A. O. Neville

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Auber Octavius Neville (20 November 1875–18 May 1954) was a public servant, notably Chief Protector of Aborigines, in Western Australia.

Early career[edit]

Born in Northumberland, England, Neville immigrated to Victoria, Australia as a child. In 1897 he went from Victoria to Western Australia and joined the civil service there, quickly rising through the ranks. Neville became the state's second appointment, in 1915, to the role of the Chief Protector of Aborigines. During the next quarter-century, he presided over the controversial policy of removing Aboriginal children from their parents, children who were later termed the Stolen Generation. More than 25% of Noongah were confiscated in this way and sent to "concentration-like camps" at Mogumber at Moore River and Carrolup near Katanning.

Commissioner for Native Affairs[edit]

In 1936, Neville became the Commissioner for Native Affairs, a post he held until his retirement in 1940.[1]

Opposition to this practice was advocated at the time, but his role as Commissioner was never persistently challenged.[citation needed] In 1934, a royal commission was called to examine the current state of Aboriginal people with regard his role as commissioner. This ended up giving him more power over the lives of Western Australian Aboriginal people which, in turn, only increased their suffering. The period of misguided cultural assimilation, attempted during Neville's administration, had followed an era of direct conflict with indigenous Australians[citation needed] with regard the theft of cattle and sheep, which were used for food. The political support and funding given to Neville was slight and his capacity to improve their circumstances was restricted.[citation needed] Open hostility was still expressed, in public and parliament, and violence in more remote regions was continuing unabated. Many indigenous peoples became impoverished, especially by forced dislocation with police assistance, as the population and development of the state increased. The Commission was given responsibility for these people, who did not have political rights, and Neville sought to improve the circumstances in which they lived.[citation needed] He failed miserably and there may be evidence that he didn't really try at all. At all times he put the white society and government first before the welfare of those he had the responsibility to protect.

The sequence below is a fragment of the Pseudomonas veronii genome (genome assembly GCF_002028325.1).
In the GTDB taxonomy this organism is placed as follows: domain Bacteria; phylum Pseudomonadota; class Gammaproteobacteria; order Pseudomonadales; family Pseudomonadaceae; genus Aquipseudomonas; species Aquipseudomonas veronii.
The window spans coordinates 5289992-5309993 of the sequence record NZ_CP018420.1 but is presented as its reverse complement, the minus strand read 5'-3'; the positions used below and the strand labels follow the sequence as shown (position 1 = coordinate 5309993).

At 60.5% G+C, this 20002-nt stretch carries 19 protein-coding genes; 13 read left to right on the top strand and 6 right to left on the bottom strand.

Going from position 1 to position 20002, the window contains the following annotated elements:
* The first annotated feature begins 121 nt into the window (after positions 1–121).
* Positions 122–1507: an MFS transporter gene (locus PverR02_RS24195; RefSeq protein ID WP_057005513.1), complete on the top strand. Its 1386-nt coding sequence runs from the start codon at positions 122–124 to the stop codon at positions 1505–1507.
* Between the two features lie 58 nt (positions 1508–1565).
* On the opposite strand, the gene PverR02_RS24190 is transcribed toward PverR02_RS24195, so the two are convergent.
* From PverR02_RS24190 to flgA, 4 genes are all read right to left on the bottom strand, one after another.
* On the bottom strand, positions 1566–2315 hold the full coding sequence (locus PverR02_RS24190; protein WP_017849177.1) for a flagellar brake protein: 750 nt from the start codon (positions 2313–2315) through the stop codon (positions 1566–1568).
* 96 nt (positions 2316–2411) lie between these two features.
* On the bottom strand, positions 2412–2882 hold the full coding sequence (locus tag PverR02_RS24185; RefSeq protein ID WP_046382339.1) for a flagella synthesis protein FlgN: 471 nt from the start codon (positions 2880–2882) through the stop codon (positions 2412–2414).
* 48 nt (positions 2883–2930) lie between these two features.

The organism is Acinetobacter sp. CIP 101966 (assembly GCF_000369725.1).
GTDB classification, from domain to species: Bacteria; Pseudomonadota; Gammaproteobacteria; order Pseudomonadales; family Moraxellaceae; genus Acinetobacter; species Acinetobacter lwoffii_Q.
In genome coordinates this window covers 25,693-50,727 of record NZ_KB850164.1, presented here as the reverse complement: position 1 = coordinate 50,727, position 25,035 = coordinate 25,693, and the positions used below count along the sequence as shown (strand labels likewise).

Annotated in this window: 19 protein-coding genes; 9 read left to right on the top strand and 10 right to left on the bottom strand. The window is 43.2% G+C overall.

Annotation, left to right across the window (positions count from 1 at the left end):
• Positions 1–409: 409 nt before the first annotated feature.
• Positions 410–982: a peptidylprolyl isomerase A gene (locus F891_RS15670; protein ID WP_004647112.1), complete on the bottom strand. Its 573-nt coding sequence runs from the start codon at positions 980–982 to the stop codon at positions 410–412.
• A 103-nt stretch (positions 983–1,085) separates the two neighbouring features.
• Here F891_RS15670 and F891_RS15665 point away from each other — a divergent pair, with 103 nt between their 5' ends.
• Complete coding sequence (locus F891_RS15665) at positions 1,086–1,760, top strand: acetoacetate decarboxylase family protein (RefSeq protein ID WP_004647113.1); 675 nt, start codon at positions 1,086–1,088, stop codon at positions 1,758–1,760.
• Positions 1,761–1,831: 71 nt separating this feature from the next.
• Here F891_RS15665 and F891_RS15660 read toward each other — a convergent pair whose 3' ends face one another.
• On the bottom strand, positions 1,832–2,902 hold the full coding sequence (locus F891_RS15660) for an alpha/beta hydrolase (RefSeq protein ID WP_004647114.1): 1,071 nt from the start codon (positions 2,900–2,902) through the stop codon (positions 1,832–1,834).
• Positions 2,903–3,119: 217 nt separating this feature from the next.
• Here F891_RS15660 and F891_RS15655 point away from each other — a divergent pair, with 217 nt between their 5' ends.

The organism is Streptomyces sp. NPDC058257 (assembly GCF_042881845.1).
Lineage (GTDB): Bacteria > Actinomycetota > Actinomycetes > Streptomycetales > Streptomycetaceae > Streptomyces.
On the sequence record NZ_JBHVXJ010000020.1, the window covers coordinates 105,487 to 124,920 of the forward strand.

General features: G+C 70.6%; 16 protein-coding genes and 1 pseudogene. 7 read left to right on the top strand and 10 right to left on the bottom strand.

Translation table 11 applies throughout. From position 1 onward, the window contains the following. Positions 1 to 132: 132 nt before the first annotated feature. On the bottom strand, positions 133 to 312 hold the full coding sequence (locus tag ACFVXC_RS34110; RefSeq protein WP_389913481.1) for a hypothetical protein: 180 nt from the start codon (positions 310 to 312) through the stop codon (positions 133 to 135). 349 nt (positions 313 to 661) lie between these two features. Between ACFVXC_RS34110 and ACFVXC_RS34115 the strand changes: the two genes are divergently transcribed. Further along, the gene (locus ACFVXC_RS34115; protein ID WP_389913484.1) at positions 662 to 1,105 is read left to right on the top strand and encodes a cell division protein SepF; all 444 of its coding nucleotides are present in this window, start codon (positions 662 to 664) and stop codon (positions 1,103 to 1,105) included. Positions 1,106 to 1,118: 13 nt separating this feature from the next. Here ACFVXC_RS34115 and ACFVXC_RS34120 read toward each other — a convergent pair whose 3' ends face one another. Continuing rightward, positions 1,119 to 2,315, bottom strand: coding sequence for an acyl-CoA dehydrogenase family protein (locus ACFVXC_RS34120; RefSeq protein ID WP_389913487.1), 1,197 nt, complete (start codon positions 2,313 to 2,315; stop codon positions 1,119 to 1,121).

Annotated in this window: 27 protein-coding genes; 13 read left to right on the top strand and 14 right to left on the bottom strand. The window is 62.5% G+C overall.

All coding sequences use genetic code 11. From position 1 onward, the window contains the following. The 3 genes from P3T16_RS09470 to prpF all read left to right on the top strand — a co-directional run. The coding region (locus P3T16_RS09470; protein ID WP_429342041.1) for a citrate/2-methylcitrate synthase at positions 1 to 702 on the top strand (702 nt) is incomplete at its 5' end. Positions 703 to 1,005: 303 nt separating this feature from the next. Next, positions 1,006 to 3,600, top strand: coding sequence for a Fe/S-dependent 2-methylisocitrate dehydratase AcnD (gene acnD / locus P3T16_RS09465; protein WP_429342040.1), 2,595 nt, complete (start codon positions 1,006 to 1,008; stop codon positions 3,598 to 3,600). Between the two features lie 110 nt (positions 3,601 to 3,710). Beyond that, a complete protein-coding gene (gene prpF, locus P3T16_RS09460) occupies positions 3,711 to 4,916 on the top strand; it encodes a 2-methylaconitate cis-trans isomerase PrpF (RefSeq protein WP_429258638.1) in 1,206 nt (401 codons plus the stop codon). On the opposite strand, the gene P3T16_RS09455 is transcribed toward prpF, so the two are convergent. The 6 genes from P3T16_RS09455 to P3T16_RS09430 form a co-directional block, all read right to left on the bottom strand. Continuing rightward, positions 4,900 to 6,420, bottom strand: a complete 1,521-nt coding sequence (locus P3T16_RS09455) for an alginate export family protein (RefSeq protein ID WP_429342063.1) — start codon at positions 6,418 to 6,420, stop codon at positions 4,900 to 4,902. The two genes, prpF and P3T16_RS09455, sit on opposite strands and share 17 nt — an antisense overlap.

Neville believed that biological absorption was the key to 'uplifting the Native race.'[2] Speaking before the Moseley Royal Commission, which investigated the administration of Aboriginal people in 1934, he defended the policies of forced settlement, removing children from parents, surveillance, discipline and punishment, arguing that

"they have to be protected against themselves whether they like it or not. They cannot remain as they are. The sore spot requires the application of the surgeon's knife for the good of the patient, and probably against the patient's will."[2]

Neville also protested that children had not been removed indiscriminately, insisting that

"the children who have been removed as wards of the Chief Protector have been removed because I desired to be satisfied that the conditions surrounding their upbringing were satisfactory, which they certainly were not."[2]

He published Australia's Coloured Minority,[3] a text outlining his plan for the biological absorption of Aboriginal people into white Australia. The book contained a defence of his policy and an admission that the Aborigines had been harmed by European intervention. For this reason, he said, more must be done to assist them:

"I make no apologies for writing the book, because there are things which need to be said. So few of our own people as a whole are aware of the position [of the coloured people of Australia]. Yet we have had the coloured man amongst us for a hundred years or more. He has died in his hundreds, nay thousands, in pain, misery and squalor, and through avoidable ill-health. Innumerable little children have perished through neglect and ignorance. The position, in some vital respects, is not much better today than it was fifty years ago. Man is entitled to a measure of happiness in his life. Yet most of these people have never known real happiness. Some are never likely to know it. The causes of their condition are many. Mainly it is not their fault, it is ours, just as it lies with us to put the matter right."[4]

Following his retirement he was asked to represent Western Australia on discussions regarding Aboriginal Welfare in connection with the Woomera Test Range in 1947 prior to the establishment of the range.[5]

Neville was a notable resident of Darlington and was a regular user of the Eastern Railway which closed a few months before his death.[citation needed] He died in Perth, and was buried in Karrakatta Cemetery.[6]

Portrayals[edit]

Neville has been portrayed in artistic works as the public face of this policy in the 2002 film Rabbit Proof Fence (played by Kenneth Branagh), and in Jack Davis' 1985 play, No Sugar.

References[edit]

  1. ^ "Neville, Auber Octavius (1875 - 1954)". Australian Dictionary of Biography:Online. Retrieved 2008-02-18. 
  2. ^ a b c Zalums, E (Elmar) and Stafford. H. (1980) A bibliography of Western Australian Royal Commissions, select committees of parliament and boards of inquiry, 1870-1979 Blackwood, S. Aust. E. Zalums & H. Stafford ISBN 0-9594506-0-2
  3. ^ Neville, A.O. (1947). Australia's coloured minority : its place in the community. Sydney: Currawong Publishing Co. 
  4. ^ Neville (1947), p.21.
  5. ^ "Former public servant dies at his home.". The West Australian (Perth, Western Australia: National Library of Australia). 20 April 1954. p. 7. Retrieved 23 November 2013. 
  6. ^ "Neville, Auber Octavius (1875 - 1954)". Australian Dictionary of Biography:Online. Retrieved 2008-02-18. 

Further reading[edit]